Newark Swears in its First Female Police Chief
On Aug. 9, Newark Mayor Cory Booker swore in Sheila Coley, the city’s first chief of police since the position was dissolved in 2008 and its first female chief.
“What makes her so extraordinary as a leader is not her gender or her race but her competency and her proven contributions to the city police department,” said Booker.
Coley has served in a wide variety of positions during her 22-year career with the Newark Police Department, reported the Star-Ledger. She started off as a patrol cop in Newark’s East Ward. After rising to the rank of sergeant, Coley became a lieutenant and was put in charge of the department’s sex crimes unit. Most recently, she was head of Internal Affairs.
“That squad was a disaster, administratively, investigatively. She turned it around,” Mark Whitley, a retired captain, told the Star-Ledger after Coley’s appointment was announced. “She was a godsend.”
At Tuesday’s press conference, Coley swore to make it a priority to improve relations between the department and the community, and put a halt to the city’s recent surge in gun violence.
“I will be in the community. I will listen to the community and together we will come up with resolutions to move this city forward, ” Coley said. “This is a city that we all love. We should not be on opposite ends of the spectrum,” reported the Star-Ledger.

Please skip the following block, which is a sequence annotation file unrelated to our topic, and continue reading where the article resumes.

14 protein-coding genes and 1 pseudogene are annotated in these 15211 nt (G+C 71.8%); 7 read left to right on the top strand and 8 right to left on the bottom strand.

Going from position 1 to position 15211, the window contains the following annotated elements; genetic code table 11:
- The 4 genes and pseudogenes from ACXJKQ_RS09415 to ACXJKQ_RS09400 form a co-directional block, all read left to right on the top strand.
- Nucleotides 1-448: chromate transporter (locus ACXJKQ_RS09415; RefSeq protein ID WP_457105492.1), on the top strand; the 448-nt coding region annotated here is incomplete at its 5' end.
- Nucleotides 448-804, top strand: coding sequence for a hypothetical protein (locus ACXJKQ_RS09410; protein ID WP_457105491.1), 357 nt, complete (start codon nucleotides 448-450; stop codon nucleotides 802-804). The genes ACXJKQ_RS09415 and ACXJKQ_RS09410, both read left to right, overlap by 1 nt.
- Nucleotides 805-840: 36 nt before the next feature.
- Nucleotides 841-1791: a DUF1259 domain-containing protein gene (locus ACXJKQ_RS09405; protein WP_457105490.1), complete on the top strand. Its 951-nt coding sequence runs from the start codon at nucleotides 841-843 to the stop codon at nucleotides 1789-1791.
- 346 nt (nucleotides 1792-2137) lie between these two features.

NJToday’s David Cruz reports on the appointment of Sheila Coley, Newark’s first female police chief. Coley has served with the Newark police force for 22 years.
The appointment of Newark’s first female police chief prompted support from many in the room, and even had the backing of New Jersey’s branch of the American Civil Liberties Union, which recently called the federal government to investigate civil rights violations by the department.
Coley was appointed the same day City Council approved the hiring of 25-year police veteran Samuel DeMaio as permanent police director. The previous police director, Garry McCarthy, left to run the Chicago Police Department. In 2008, controversy erupted when McCarthy — who in 2005 had fought claims that he was drunk and disorderly after his daughter received a parking ticket — was approved as director.
Despite an overall drop in crime during his tenure in Newark, trouble continued to follow McCarthy. An epic power struggle occurred the same year McCarthy was hired, between the police director and Police Chief Anthony Campos, which ultimately forced Booker to dissolve the latter’s position, reported WNYC.
At the press conference, DeMaio said he hopes to avoid those types of strained inter-departmental relations in order to better serve the city. “I look forward to having even more successes than we’ve had so far. We have a lot of challenges ahead of us and with the leadership team that the Mayor and the Council have put together here I feel very confident that we’re going to do great things here in the City of Newark,” said DeMaio.